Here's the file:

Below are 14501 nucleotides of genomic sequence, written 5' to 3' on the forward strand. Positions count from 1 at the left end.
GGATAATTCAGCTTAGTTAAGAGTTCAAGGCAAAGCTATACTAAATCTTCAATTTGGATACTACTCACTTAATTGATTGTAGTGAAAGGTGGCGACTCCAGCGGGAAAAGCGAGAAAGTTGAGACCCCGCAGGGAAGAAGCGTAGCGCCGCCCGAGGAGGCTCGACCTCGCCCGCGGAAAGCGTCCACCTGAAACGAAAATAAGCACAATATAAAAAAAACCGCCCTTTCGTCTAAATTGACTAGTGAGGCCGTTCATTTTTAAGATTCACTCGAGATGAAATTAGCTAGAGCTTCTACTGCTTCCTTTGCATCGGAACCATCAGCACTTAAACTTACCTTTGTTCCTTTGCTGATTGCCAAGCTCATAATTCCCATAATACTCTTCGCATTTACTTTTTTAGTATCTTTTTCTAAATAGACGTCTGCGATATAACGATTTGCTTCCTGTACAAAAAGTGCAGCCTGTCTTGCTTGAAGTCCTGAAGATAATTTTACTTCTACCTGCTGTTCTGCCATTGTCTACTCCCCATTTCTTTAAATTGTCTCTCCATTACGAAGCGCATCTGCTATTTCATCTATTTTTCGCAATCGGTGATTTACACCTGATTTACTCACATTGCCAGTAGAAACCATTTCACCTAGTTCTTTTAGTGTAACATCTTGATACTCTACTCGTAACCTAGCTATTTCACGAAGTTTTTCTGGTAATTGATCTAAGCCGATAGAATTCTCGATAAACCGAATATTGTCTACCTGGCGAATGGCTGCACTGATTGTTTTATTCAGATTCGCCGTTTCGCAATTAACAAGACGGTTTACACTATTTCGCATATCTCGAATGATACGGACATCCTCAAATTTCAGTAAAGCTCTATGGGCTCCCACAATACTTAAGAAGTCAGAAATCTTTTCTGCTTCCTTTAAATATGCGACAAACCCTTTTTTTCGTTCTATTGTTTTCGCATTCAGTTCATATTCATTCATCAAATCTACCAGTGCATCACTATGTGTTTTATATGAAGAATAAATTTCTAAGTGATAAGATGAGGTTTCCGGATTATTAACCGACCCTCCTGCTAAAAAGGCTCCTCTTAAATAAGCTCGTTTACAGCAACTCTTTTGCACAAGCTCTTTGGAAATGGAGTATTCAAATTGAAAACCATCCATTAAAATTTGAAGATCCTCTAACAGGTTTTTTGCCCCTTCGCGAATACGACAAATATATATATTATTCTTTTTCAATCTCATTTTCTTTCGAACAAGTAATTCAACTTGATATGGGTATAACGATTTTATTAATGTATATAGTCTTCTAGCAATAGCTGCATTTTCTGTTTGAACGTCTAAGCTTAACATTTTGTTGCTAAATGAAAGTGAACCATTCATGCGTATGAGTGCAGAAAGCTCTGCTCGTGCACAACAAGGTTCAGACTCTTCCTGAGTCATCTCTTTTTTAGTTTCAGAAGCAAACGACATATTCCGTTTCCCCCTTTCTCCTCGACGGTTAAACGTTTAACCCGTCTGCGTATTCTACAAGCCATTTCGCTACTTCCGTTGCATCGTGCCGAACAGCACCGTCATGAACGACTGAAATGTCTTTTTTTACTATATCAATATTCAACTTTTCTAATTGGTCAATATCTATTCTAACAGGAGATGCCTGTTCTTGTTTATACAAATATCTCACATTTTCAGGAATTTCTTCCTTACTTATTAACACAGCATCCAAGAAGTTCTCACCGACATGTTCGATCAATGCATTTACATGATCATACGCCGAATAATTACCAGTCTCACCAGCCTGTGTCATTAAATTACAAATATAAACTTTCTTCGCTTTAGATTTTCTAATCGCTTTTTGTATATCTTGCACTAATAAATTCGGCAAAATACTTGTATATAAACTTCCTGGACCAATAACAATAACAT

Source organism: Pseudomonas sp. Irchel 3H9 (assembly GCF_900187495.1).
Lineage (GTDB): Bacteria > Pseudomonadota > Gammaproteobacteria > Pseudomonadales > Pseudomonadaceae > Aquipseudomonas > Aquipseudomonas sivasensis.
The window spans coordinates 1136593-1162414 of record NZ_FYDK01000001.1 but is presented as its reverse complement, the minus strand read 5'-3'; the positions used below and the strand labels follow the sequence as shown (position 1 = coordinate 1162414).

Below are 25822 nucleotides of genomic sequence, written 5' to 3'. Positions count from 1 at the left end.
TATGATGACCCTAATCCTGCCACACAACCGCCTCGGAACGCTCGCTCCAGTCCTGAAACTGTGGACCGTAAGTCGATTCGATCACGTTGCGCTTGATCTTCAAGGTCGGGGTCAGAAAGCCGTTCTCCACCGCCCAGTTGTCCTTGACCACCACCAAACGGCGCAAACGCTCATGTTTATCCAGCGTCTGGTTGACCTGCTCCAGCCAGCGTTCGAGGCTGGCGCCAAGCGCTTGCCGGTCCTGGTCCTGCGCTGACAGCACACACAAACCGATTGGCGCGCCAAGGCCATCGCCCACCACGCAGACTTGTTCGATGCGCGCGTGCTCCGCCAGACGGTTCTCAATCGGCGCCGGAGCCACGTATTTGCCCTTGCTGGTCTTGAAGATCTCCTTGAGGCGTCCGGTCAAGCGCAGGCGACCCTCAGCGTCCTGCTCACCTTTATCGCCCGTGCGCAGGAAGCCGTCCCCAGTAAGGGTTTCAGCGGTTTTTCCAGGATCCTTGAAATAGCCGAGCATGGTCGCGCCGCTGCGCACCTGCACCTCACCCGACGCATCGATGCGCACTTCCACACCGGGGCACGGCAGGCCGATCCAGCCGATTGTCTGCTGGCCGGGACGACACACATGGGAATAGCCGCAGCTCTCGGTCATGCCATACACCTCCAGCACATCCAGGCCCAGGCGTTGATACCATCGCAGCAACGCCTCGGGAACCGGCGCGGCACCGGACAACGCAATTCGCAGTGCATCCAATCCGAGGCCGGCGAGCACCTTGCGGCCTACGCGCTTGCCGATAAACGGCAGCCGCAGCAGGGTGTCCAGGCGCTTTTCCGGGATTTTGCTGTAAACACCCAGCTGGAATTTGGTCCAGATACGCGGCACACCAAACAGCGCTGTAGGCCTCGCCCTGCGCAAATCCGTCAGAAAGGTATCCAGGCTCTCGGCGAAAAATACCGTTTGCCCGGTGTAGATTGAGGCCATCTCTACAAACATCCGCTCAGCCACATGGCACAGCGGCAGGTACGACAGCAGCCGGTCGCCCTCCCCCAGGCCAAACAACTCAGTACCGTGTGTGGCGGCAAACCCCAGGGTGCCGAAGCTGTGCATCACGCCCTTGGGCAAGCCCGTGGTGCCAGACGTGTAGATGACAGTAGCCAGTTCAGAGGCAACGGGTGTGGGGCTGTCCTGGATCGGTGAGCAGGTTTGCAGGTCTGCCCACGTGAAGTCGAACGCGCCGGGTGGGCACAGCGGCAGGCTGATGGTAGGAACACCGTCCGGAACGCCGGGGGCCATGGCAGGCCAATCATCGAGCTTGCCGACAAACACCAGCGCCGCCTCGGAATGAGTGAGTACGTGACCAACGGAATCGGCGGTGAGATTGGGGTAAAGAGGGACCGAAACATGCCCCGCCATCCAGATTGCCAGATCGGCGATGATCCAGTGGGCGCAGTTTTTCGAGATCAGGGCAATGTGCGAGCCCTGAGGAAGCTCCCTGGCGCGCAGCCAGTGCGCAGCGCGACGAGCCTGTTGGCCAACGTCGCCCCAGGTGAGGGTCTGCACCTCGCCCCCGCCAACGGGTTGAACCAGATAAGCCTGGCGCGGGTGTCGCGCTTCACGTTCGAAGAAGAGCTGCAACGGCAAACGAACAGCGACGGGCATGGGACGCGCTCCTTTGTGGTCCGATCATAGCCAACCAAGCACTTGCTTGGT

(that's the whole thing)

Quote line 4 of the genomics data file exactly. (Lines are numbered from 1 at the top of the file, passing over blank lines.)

Lineage (GTDB): Bacteria > Pseudomonadota > Gammaproteobacteria > Pseudomonadales > Pseudomonadaceae > Aquipseudomonas > Aquipseudomonas sivasensis.